research

research statement

My research program examines the role of cultural belief systems (e.g., religion, environmental beliefs, service cultures, health care culture, cultures of vulnerability, celebrity culture) in shaping consumer behavior and well-being. Specifically, I am interested in exploring how consumers react to internal and external threats to their cultural belief systems through subsequent emotions, cognitions, and behaviors. I conduct this research in important substantive domains such as health care, pro-environmental decision making, food and health, media, and vulnerable communities. My research also includes high-quality research collaborations with industry leaders in service and retail, such as the Mayo Clinic, that build theory while also informing practice and policy. Current projects utilize multiple methodologies including lab and online experiments, surveys, ethnography, and field experiments. Through my research, I aim to promote consumer, service provider, societal, and environmental well-being via consumer confessions, food morality, health care interactions and policies, and retail configurations.

 

dissertation

“Consumer Confessions: Implications for Self-regulation and Well-being”

Committee: Naomi Mandel (Co-Chair), Adam B. Cohen (Co-Chair), Andrea C. Morales, and Adriana Samper

Abstract: When consumers fail in their dieting, environmental, or budgeting goals, they may confess to friends or family about their bad behavior. My dissertation seeks to understand how consumer confession affects emotional well-being and subsequent consumer behaviors. Across a series of studies, I find that contrary to intuitions, confessing (vs. merely reflecting) about a past environmental transgression increases negative self-conscious emotions (guilt and shame), which motivate subsequent repentant green behaviors. Furthermore, as a result of differing religious ideologies, Catholics (vs. Non-Catholics) are most likely engage in compensatory behaviors after confessing, as means to seek forgiveness and absolution.

peer-reviewed publications

  • Daniele Mathras, Adam B. Cohen, Naomi Mandel, and David Glen Mick (forthcoming April 2016). “The Effects of Religion on Consumer Behavior: A Conceptual Framework and Research Agenda,” Journal of Consumer Psychology.
  • Søren Askegaard, Nailya Ordabayeva, Pierre Chandon, Tracy Cheung, Zuzana Chytkova, Yann Cornil, Canan Corus, Julie A. Edell Britton, Daniele Mathras, Astrid Franziska Junghans, Dorthe Brogaard Kristensen, Ilona Mikkonen, Elizabeth G. Miller, Nada Sayarh, and Carolina Werle (2014). Moralities in food and health researchJournal of Marketing Management, 30(17–18), 1800–1832. (Special issue from the 2013 Transformative Consumer Research Conference in Lille, France).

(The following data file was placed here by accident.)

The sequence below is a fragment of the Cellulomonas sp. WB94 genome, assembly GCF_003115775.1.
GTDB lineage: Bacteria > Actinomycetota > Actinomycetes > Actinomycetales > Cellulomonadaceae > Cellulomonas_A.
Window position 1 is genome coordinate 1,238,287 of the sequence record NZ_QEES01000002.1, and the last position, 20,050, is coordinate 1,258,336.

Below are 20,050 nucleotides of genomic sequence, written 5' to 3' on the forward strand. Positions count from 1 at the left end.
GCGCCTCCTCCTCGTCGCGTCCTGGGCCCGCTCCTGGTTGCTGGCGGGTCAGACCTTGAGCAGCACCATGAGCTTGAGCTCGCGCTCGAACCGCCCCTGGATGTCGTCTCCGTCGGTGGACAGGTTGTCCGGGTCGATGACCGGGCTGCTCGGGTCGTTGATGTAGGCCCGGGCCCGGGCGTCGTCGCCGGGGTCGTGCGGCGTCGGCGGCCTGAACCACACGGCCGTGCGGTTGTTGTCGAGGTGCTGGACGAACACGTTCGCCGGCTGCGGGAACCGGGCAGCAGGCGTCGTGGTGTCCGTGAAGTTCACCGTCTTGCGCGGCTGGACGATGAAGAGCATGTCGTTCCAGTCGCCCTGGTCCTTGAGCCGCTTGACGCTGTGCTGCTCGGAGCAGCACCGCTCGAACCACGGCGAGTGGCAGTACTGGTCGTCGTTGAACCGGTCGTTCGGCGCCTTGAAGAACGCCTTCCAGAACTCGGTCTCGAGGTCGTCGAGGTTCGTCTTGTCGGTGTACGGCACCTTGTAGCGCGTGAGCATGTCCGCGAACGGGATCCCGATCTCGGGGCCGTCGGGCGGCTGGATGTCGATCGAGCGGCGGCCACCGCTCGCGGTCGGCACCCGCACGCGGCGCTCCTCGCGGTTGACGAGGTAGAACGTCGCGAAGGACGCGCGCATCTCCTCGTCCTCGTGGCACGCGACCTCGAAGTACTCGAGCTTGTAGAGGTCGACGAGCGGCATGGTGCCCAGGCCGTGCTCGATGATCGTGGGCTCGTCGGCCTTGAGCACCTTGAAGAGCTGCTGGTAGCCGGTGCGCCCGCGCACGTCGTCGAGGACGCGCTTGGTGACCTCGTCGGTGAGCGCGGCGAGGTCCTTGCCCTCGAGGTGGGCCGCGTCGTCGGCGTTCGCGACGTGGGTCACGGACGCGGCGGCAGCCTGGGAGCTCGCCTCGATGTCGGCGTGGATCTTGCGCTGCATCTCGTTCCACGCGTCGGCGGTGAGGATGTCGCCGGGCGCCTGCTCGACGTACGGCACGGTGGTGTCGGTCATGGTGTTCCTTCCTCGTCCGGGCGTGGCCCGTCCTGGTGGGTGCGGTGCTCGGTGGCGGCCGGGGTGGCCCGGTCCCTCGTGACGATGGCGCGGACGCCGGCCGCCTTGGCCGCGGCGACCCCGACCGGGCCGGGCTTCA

selected research in progress

  •  “Consumers with Stars in their Eyes: The Influence of Celebrity Product Placement on Brand Perceptions and Behaviors.” Adriana Samper, Daniele Mathras, Andrea C. Morales, and Freeman Wu.
  • “Transformative Service Research: Alternative Lenses for Examining the Relationship between Services and Well-being.” Laurel Anderson, Daniele Mathras, Amy L. Ostrom, and Mary Jo Bitner.
  • “The Intersection of Religion, Government, and Consumer Freedoms.” Frank Cabano, Esi Elliot, Meryl P. Gardner, Naomi Mandel, Daniele Mathras, and Elizabeth Minton (TCR 2015 Religion Track paper).
  • “Services as Cultural Worlds: Well-being Implications of Going Between Collective and Service Worlds.” Laurel Anderson and Daniele Mathras.
  • “Effects of Consumer Vulnerability on Service Evaluations and Well-being Outcomes.” Laurel Anderson, Daniele Mathras, Richard Caselli, M.D., and Denise M. Kennedy (Research conducted with the Mayo Clinic).
  • “Confession Typologies: The Role of Religious Beliefs in Shaping Consumer Confessions.” Daniele Mathras.
  • “Opting Into Confession: When and Why Consumers Turn to Confession.” Daniele Mathras.
  • “The Physiology of Vulnerability within Service Interactions.”Laurel Anderson, Daniele Mathras, Donald Northfelt, M.D., Bhavesh Patel, M.S., John Fasolino, M.D., David Gullen, M.D., and Duane Herst, Ph.D. (Research conducted with the Mayo Clinic).
  • “The Effects of Retail Layouts on Consumer Moral Self-Regulation during Shopping Experiences.” Daniele Mathras, John L. Lastovicka, Per Kristensson, and Anders Gustafsson (Research to be conducted with large grocery chain).

book chapters

  • Ostrom, Amy L., Daniele Mathras, and Laurel Anderson (2014), “Transformative Service Research: An Emerging Subfield Focused on Service and Well-Being,” in Handbook of Service Marketing Research, Roland T. Rust and Ming-Hui Huang eds., Northampton, MA: Edward Elgar Publishing, Inc.
  • Mathras, Daniele, Katherine E. Loveland, and Naomi Mandel (2013), “Media Image Effects on the Self,”in Routledge Companion to Identity and Consumption, Russell Belk and Ayalla Ruvio eds., New York, NY: Routledge.

research assistantship

  • Manager, Marketing Behavioral Lab, W.P. Carey School of Business, Arizona State University (2012 – 2013, three semesters)
  • For more information on the ASU Marketing Behavioral lab, see knowmkt article.

transformative service research